The premise where King Kong fights Godzilla is totally cheesy for this writer, but it happened way back in 1962. The thing about Godzilla is that there are many different versions, of varying heights and minor changes in appearance but one thing that’s always contested is the size ratio between the two monsters. Well, in the 1962 film, King Kong’s was upsized for battle, and that is the same thing they did here. They greatly upsized Kong to perhaps times four. But still, Godzilla 2014 still outsizes Kong. They did say in the film that Kong is still growing though it’s kind of hard to imagine given the size of the skulls of Kong’s parents. How far can Kong grow in 50 years in order to be a match for the giant lizard? Anyway, if you set those thoughts aside and see the film for what it is, you’ll be sure to enjoy yourselves.
The island is home to plenty of oversized monsters such as the unfortunately unseen giant ants, harmless giant bisons, prehistoric-looking birds, a giant long-legged spider, a giant squid for an ape who likes sushi and the main antagonists aside from Jackson’s Packard, the gigantic Skullcrawlers. Kong protects the island’s human population against these exoskeletal reptilian monsters that come from underground vents which proves Randa’s theory of a hollow Earth. Like in previous Kong films, the humans have a giant wall, but unlike previous Kong films, the wall isn’t to keep Kong out but to keep the Skullcrawlers crawling in. Expect great human vs. monster and monster vs. monster battles in this film.
And lastly, about that awesome Easter egg, I read something awesome like this as the credits rolled up.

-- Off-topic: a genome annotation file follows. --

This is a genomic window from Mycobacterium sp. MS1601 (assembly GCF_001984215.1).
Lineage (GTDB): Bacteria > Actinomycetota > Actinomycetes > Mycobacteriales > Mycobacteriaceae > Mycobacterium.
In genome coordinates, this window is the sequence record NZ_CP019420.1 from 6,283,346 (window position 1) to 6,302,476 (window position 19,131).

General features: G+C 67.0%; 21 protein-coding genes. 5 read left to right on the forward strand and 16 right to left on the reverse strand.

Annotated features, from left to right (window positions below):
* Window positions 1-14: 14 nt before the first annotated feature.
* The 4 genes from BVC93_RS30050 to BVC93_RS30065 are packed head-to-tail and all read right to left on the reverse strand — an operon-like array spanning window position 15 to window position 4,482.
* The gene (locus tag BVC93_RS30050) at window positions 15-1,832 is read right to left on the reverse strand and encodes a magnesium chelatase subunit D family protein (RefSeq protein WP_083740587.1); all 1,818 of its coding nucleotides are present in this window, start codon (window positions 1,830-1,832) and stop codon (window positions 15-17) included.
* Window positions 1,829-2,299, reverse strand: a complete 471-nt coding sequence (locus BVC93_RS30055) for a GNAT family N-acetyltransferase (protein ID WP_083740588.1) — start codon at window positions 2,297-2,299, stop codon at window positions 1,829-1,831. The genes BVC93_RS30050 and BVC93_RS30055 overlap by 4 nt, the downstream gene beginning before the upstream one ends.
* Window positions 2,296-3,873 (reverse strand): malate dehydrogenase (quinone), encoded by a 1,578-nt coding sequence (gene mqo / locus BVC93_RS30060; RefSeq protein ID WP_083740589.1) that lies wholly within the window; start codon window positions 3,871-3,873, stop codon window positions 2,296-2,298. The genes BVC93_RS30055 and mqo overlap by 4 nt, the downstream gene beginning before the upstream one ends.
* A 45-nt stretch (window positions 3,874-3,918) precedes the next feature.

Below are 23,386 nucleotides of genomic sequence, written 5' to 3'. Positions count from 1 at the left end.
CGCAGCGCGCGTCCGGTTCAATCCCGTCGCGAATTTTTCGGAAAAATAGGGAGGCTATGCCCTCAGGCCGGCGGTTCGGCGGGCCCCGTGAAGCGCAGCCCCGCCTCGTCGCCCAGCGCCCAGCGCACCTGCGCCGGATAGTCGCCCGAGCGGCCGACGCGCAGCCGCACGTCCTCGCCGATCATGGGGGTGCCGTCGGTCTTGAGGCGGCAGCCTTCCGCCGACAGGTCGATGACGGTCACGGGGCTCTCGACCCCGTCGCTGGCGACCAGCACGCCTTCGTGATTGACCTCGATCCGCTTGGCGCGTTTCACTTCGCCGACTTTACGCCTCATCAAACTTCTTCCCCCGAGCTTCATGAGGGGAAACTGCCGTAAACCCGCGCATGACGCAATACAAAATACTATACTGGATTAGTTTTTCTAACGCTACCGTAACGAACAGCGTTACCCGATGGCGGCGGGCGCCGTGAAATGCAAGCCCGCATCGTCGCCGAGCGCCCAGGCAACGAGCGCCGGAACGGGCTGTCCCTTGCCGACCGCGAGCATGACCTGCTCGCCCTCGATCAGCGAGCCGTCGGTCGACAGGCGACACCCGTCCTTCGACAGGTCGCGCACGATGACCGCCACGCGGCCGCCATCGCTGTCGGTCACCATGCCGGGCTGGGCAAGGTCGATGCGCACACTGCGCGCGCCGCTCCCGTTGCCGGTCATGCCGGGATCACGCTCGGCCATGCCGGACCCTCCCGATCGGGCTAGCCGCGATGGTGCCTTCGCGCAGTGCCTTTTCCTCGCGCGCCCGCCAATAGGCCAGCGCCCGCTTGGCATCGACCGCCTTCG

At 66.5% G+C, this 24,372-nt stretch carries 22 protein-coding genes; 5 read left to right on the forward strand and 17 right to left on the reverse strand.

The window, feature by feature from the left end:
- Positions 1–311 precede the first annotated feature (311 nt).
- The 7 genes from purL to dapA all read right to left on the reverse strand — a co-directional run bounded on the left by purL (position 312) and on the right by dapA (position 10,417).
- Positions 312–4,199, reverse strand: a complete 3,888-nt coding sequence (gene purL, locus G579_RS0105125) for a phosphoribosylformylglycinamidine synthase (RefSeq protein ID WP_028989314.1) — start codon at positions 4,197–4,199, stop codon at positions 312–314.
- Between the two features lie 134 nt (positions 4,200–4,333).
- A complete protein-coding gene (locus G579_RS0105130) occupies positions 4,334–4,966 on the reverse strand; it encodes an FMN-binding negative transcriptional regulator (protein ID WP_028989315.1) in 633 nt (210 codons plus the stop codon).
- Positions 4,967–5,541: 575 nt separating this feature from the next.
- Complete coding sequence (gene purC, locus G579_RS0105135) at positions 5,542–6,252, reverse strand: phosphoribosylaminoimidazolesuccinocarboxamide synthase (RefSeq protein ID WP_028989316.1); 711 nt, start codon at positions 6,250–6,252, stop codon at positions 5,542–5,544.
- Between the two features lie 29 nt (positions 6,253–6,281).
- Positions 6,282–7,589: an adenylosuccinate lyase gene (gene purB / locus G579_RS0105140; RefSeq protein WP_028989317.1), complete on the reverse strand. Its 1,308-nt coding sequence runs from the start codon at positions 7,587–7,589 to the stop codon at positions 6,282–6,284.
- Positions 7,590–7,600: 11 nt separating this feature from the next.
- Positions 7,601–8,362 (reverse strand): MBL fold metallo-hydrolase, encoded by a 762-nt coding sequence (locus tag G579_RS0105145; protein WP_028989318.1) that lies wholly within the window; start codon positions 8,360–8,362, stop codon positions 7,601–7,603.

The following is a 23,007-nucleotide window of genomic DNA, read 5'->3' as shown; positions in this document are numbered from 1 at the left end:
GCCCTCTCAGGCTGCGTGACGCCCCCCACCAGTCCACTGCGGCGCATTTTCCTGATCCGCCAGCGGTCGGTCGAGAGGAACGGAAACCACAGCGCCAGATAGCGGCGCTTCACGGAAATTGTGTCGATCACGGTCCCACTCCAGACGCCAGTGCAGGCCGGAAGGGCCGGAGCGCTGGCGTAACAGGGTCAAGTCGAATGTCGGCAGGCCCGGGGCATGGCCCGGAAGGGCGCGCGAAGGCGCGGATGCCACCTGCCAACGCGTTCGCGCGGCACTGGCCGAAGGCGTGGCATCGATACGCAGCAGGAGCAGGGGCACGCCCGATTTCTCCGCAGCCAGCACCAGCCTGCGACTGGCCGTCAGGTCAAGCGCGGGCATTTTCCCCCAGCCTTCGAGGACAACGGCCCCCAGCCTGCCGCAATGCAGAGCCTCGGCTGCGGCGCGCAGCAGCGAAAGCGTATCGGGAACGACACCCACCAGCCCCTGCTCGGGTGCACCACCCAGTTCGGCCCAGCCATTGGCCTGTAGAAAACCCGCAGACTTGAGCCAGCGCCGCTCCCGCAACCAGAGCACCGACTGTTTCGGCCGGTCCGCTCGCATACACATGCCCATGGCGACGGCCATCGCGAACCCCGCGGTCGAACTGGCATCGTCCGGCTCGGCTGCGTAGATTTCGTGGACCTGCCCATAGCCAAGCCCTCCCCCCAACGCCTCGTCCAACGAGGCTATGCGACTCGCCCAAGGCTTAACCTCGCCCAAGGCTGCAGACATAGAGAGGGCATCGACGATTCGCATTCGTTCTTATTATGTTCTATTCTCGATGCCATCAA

“Characters Godzilla, Mothra, Rodan and King Ghidorah are property of Toho Inc.”
That was a WTF moment for this author. Were they really planning to use these monsters in future films? Are we to expect an appearance of Rodan or Mothra in future films? If I’m not mistaken, the giant spider in the film is a reference to the monster Kumonga.
The awesome end-credits scene will tell it all. The screen will remain dark, and the first sentence will seem to mock you for staying. Keep to your seat. If you’re a Godzilla fan, you won’t regret it. Too bad everyone else in the theater left before I did. Yes, everyone missed out but this geek trained by Marvel to stay after credits. Guess everyone knows by now that this technique is to honor everyone involved in making the film so the audience can have a fleeting glance of a name or two and their respective roles in making the film.
Though some critics liken Kong to a B monster movie, it didn’t feel like it at all. Perhaps in the future if there are further cinematic improvements it might be. The film was action-packed and entertaining. It’s a definite departure from previous Kong films considering the film is actually an entertaining elaborate setup. I might get flamed for saying that the only sour note here is probably Tom Hiddleston’s performance. He got ripped in this film, that’s for sure. Better for him once he returns as Loki in Thor Ragnarok but I found his performance a bit lacking or perhaps his character just didn’t have much to do really. But he was awesome in his hack and slash scene in the middle of the film. John C. Reilly’s performance was a standout. Jackson, as always was great but sometimes felt mechanical. Jing Tian was pretty. And Kong himself? Even though he’s pretty much CGI, Kong was awesome. Kong is King!
Film Review: ‘Kong: Skull Island’
Reviewed on March 1, 2017. MPAA Rating: PG-13. Running time: 118 MIN.
PRODUCTION: A Warner Bros. release of a Legendary Pictures, Tencent Pictures production. Producers: Thomas Tull, Mary Parent, Jon Jashni, Alex Garcia. Executive producers: Eric McLeod, Edward Cheng.
CREW: Director: Jordan Vogt-Roberts. Screenplay: Dan Gilroy, Max Borenstein, Derek Connolly. Camera (color, widescreen): Larry Fong. Editor: Richard Pearson.
WITH: Tom Hiddleston, Samuel L. Jackson, John Goodman, Brie Larson, John C. Reilly, Jing Tian, Toby Kebbell, John Ortiz, Corey Hawkins, Jason Mitchell.